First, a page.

Ringworm, contrary to popular belief, is a fungus similar to athlete's foot. It produces infective seeds known as spores, which are extremely resilient and difficult to remove from the environment. Ringworm can infect all animals' skin, including dogs. Today, our Los Angeles veterinarians talk about ringworm in dogs and what it looks like.

What does ringworm look like in dogs?

Ringworm can manifest itself in dogs in a variety of ways, most commonly as patches of hair loss with a crusty coating or (rarely) as asymptomatic. Ringworm patches in some dogs look like a grey, scaly patch, while others look like a scarlet lesion. Dogs with long hair, or those who are young or elderly, are more likely to be impacted.

Bring your dog to the vet if you notice any of the following symptoms:

  • Dry, brittle hair
  • Inflamed, red skin rash
  • Circular or patchy areas of hair loss
  • Scales that look like dandruff
  • Scabs or lesions on the skin
  • Darkened skin
  • Reddened skin
  • Inflamed folds of the skin around the claws or nails
  • Itchiness

How does ringworm get diagnosed?

If you suspect your dog has ringworm, take them to the vet right away because they will need treatment to be cured. Ringworm is diagnosed by veterinarians using a variety of methods. An ultraviolet lamp may be used by your veterinarian to examine your dog's fur and skin. This is the most reliable test, but it takes 10 days to produce results.

What are the treatment options for ringworm?

Ringworm can be easily treated with oral medications as well as a variety of lotions, sprays, and shampoos. If your dog or other pet has a history of skin problems, take them to the vet as soon as you notice any symptoms. Your veterinarian may advise treating all of your dogs at the same time, depending on the severity of the infection. Ringworm can cause hair loss, rashes, and other symptoms that appear to be caused by another illness to the untrained eye. There are several effective treatments available if you suspect your dog has ringworm.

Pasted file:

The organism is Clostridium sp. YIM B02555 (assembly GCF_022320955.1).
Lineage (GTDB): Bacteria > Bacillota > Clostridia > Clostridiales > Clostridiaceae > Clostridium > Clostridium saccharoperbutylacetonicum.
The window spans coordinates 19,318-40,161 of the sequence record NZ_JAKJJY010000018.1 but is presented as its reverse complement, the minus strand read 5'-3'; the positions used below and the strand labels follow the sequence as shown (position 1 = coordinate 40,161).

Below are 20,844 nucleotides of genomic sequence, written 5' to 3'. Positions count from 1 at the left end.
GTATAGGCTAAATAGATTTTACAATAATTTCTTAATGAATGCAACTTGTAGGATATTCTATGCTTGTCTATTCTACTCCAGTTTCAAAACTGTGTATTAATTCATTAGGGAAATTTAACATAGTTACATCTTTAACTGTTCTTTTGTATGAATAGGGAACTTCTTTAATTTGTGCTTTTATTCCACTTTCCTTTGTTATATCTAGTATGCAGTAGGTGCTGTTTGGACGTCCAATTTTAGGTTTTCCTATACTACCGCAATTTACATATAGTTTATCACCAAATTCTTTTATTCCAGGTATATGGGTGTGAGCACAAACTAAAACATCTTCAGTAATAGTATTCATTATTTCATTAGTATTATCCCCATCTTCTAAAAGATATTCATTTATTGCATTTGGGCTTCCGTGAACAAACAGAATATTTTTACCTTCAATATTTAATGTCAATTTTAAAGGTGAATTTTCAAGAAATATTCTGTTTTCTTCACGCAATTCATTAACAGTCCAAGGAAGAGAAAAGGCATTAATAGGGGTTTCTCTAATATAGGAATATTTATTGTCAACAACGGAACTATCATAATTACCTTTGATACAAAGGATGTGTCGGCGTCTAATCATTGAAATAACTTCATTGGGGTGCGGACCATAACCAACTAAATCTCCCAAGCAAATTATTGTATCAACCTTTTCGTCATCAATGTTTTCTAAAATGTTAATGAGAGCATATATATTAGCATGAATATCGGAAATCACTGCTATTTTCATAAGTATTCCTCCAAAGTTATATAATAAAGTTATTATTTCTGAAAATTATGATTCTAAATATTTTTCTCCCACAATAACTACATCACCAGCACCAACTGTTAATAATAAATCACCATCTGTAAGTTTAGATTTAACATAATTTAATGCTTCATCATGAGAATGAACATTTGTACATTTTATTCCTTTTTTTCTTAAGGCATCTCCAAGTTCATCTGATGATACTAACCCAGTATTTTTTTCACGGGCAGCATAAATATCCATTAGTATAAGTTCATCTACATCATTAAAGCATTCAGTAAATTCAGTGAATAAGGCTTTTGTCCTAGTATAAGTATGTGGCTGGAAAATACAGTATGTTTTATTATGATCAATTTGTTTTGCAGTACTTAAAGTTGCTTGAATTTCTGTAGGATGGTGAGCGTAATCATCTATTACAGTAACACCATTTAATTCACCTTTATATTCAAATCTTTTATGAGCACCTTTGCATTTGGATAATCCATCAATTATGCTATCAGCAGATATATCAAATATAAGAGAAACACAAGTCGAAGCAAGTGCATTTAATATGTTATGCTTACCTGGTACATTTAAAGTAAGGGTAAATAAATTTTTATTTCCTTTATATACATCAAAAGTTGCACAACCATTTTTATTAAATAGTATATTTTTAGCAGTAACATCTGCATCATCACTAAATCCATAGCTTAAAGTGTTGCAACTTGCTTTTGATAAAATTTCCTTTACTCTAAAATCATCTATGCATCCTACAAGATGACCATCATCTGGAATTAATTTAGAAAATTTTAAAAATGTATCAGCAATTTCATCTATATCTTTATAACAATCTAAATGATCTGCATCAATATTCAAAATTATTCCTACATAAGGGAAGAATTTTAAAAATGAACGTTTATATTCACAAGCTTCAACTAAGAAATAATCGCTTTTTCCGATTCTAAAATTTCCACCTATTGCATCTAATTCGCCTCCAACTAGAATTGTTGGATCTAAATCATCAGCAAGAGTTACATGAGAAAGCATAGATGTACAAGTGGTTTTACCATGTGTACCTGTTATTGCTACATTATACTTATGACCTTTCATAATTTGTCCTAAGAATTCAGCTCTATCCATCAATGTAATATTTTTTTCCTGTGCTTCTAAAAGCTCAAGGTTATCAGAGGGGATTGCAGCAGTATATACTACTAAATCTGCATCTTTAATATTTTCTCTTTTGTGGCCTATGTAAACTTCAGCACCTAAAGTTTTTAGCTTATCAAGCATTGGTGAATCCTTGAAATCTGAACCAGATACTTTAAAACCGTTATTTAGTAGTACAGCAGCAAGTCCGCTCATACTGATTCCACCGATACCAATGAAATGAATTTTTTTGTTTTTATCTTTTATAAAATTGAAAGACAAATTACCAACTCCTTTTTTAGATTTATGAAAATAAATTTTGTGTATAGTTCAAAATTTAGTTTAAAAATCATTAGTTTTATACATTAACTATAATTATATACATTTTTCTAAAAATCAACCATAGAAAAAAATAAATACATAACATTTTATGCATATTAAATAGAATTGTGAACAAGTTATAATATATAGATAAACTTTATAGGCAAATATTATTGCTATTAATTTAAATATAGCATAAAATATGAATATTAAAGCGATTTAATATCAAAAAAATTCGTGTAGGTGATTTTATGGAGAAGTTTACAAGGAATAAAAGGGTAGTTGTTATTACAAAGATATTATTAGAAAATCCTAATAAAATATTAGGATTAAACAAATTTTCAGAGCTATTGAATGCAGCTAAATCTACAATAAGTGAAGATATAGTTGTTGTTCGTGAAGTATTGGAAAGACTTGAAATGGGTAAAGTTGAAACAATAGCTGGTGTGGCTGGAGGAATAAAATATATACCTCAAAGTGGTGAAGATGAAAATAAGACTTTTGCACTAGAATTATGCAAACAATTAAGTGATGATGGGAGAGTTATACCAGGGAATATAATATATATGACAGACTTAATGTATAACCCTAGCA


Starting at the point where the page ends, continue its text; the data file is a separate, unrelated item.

Depending on the severity of your dog's ringworm condition, your veterinarian will help you choose the best treatment for them. The following are the most common ringworm treatments:

  • Topical medication
  • Anti-fungal oral medication
  • Environmental decontamination (such as deep cleaning a carpet to keep the infection from spreading)

How can I keep ringworm from spreading?

Ringworm is transmitted through direct contact with an infected animal or contact with a contaminated substance. Ringworm can linger on surfaces or become trapped in the fibers of carpets, curtains, and linens if they are not cleaned.

Even if there are no obvious symptoms, a pet could be a ringworm carrier. Ringworm spores are tenacious and can survive for a long time in the environment, so confine your affected dog to a single room while you treat them. If you treat your dog but do not remove the virus from your home, he may become ill again.

Soft furniture and carpets should be thoroughly vacuumed and steam cleaned regularly to remove the spores. To clean anything else, disinfectants should be used. Consult your veterinarian about the most effective disinfectants.

How long should I quarantine a dog with ringworm?

Ringworm can last from 6 weeks to 18 months, but it is not as dangerous as other illnesses or diseases. It will not kill your dog or cause irreversible damage. While the therapy is ongoing, the best thing you can do is confine your dog to a separate room in your house and limit contact with your other pets or family members.

Ideally, you should keep your dog quarantined for six weeks while you fight ringworm. Although this may appear difficult, it should be infinitely easier and far less expensive than constantly fighting ringworm.

Note: The advice provided in this post is intended for informational purposes and does not constitute medical advice regarding pets. For an accurate diagnosis of your pet's condition, please make an appointment with your vet.

Do you believe your dog may have contracted ringworm? Contact our Los Angeles vets today for an expert opinion and treatment options.